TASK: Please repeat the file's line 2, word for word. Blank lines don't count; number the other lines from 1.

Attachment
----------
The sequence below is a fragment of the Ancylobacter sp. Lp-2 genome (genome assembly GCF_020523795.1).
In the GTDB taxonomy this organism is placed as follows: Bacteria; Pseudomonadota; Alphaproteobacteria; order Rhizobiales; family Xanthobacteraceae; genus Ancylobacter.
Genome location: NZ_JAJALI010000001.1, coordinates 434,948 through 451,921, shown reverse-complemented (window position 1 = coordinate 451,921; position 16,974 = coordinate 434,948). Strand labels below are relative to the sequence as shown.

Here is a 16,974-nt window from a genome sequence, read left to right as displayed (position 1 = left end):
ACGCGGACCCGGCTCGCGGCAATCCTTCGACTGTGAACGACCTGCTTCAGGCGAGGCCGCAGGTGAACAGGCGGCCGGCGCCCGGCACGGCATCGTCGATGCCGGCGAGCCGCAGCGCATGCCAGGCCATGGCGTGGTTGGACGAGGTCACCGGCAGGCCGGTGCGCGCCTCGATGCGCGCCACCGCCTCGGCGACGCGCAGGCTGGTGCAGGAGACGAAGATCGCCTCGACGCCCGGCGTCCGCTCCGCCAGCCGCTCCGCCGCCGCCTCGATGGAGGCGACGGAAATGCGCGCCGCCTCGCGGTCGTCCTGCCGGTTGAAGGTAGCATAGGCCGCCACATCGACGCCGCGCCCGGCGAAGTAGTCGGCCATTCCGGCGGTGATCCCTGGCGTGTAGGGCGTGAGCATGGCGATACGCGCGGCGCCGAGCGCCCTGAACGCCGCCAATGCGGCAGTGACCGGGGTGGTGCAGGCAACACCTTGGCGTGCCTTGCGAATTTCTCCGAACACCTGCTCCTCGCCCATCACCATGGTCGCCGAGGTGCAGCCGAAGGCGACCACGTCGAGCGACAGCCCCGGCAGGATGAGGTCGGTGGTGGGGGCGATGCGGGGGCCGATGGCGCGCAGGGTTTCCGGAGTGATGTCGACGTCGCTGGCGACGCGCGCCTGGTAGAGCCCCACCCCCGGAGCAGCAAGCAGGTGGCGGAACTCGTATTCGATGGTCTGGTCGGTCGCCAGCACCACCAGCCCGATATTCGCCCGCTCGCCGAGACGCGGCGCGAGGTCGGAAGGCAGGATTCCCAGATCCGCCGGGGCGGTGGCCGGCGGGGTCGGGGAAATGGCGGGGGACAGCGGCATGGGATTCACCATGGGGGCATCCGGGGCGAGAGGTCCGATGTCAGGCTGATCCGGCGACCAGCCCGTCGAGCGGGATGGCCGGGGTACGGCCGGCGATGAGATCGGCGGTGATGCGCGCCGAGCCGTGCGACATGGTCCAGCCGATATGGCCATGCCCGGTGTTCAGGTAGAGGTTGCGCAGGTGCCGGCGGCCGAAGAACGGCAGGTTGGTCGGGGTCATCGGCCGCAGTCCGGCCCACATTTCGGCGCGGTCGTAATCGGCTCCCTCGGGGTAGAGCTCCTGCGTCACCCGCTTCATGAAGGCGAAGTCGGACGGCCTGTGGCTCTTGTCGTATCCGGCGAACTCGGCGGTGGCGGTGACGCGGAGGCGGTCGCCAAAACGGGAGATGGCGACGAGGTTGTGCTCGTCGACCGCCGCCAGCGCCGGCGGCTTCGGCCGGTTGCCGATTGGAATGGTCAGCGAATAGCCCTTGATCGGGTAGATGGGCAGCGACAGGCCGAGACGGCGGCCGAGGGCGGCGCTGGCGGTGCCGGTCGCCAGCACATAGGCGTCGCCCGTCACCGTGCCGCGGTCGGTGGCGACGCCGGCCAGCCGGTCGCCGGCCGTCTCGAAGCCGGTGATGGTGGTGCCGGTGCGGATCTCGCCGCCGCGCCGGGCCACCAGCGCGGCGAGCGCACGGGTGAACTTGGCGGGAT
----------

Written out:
In the GTDB taxonomy this organism is placed as follows: Bacteria; Pseudomonadota; Alphaproteobacteria; order Rhizobiales; family Xanthobacteraceae; genus Ancylobacter.